The new Content Review Committee requires “teachers and educational experts” to serve on the committee.

The bill does change the method of selection of new Regents. The current law placed the selection solely in the hands of the Democratic members of the Assembly, the bill involves the Senate in the process.

Why did the dems and the repubs agree? Who are the winners?

The big winner is Senate Ed committee chair John Flanagan.

As soon as Senate majority leader Skelos was arrested the Republican conference convened and swore undying fealty to the Lord of the Manor, and began sharpening their knives. At the end of the session in June Skelos will step down and for the intervening six weeks or so John de Francisco, Catherine Young and John Flanagan, quietly, very quietly, will be seeking the votes among the 33 Republican members of the Senate.

A very narrow constituency.

For years the Senate Republicans have boycotted the Regents elections, they now have a voice as a result of the Flanagan bill.

The union is not unhappy, although they would liked more than one month extension in the law to complete the local plans, the other issues are quite favorable: new calculation in the APPR law, teachers on the Content Review Committee, another look at the CCSS.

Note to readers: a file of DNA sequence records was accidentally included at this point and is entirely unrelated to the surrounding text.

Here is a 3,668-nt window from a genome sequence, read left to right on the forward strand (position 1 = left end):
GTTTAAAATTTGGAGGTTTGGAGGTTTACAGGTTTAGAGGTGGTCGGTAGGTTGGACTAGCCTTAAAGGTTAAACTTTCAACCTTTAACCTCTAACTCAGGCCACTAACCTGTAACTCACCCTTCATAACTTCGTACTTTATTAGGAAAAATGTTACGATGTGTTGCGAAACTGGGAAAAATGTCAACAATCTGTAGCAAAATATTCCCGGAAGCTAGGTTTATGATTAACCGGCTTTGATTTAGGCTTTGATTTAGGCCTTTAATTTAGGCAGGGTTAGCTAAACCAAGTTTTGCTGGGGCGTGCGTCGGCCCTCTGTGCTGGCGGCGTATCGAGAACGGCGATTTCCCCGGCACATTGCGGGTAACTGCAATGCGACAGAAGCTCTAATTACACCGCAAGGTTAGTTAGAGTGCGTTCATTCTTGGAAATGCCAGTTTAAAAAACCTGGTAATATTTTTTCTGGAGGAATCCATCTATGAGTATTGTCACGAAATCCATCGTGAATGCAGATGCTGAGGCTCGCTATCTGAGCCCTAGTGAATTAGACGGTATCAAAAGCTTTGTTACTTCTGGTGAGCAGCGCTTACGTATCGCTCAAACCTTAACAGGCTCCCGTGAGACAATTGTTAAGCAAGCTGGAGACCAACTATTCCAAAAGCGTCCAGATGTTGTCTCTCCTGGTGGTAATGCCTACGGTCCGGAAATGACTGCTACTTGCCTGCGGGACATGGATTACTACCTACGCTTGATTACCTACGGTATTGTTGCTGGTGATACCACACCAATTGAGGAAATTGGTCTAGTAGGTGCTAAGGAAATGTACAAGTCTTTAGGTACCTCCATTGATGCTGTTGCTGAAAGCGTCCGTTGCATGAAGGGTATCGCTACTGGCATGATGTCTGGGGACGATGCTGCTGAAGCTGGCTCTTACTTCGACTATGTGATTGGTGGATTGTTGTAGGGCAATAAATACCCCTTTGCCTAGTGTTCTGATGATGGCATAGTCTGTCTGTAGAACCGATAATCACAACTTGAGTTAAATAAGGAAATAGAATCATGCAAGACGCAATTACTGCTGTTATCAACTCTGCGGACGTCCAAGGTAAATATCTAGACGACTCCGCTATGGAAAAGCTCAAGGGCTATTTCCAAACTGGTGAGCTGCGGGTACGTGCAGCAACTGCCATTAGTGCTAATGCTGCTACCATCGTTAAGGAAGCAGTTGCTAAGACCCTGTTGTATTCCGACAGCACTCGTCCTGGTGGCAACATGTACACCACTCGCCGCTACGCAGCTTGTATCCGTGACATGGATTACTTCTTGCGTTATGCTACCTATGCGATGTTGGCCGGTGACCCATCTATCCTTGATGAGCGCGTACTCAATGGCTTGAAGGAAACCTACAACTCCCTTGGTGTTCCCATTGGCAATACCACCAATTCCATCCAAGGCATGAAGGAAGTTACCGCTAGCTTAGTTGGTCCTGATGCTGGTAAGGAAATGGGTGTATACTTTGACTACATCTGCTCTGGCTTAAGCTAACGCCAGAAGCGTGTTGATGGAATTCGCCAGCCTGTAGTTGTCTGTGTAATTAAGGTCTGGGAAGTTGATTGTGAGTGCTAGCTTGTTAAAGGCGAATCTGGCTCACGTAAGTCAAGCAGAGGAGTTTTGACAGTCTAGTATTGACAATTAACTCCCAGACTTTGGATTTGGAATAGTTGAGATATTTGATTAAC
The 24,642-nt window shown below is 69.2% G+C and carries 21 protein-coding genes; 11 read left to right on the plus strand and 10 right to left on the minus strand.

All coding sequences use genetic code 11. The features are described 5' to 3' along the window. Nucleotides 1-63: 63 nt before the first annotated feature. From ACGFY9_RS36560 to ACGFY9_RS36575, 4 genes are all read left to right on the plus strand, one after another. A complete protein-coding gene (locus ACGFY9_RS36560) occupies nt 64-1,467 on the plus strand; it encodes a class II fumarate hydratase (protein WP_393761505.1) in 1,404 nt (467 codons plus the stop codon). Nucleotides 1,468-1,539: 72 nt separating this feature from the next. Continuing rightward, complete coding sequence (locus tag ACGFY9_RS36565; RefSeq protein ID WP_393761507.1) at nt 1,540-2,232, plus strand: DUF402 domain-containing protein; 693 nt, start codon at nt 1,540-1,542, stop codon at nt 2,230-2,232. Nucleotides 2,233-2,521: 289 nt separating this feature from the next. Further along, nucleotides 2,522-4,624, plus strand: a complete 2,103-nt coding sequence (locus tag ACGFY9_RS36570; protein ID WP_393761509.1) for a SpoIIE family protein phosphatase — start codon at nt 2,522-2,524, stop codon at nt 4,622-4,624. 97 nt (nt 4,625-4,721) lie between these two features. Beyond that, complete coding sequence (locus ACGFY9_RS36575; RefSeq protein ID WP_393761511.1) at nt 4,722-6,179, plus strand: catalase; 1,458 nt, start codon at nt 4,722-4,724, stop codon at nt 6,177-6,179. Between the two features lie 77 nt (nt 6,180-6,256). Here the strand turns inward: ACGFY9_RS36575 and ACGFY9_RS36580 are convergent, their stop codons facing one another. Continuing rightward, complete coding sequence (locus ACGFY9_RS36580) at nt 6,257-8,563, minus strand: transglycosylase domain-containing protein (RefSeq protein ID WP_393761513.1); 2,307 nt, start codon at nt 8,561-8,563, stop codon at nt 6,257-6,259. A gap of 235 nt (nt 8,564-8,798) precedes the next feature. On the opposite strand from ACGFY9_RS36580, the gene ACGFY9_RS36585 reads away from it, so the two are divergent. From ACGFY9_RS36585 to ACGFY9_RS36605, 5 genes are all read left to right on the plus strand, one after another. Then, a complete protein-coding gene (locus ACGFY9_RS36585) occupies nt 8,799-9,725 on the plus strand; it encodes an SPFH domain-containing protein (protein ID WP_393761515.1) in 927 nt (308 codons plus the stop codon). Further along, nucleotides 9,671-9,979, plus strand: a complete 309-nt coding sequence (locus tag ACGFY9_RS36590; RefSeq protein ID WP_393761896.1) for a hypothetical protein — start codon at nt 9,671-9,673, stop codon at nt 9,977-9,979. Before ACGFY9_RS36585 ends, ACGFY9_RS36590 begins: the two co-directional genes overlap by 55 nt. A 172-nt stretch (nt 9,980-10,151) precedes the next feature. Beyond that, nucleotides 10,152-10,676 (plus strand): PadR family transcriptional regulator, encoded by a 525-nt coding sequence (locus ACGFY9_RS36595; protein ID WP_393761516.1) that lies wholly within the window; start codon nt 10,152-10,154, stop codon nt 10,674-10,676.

You could see a revision of the Common Core resulting in sharp increases in student test scores, or, sturm und drang signifying nothing.

Measuring Teachers by Measuring Students. Are Teacher VAM Scores So Discriminatory, Arbitrary and Capricious As to Constitute an Abuse of Discretion?

Are the regulations implementing Section 3012-d of the Education Law so discriminatory, arbitrary and capricious that they constitute an abuse of discretion, and, if so, what shall be the remedy?

Months, or perhaps a year down the road the question supra will be posed to an arbitrator or a judge (generally referred to as an Article 78 proceeding).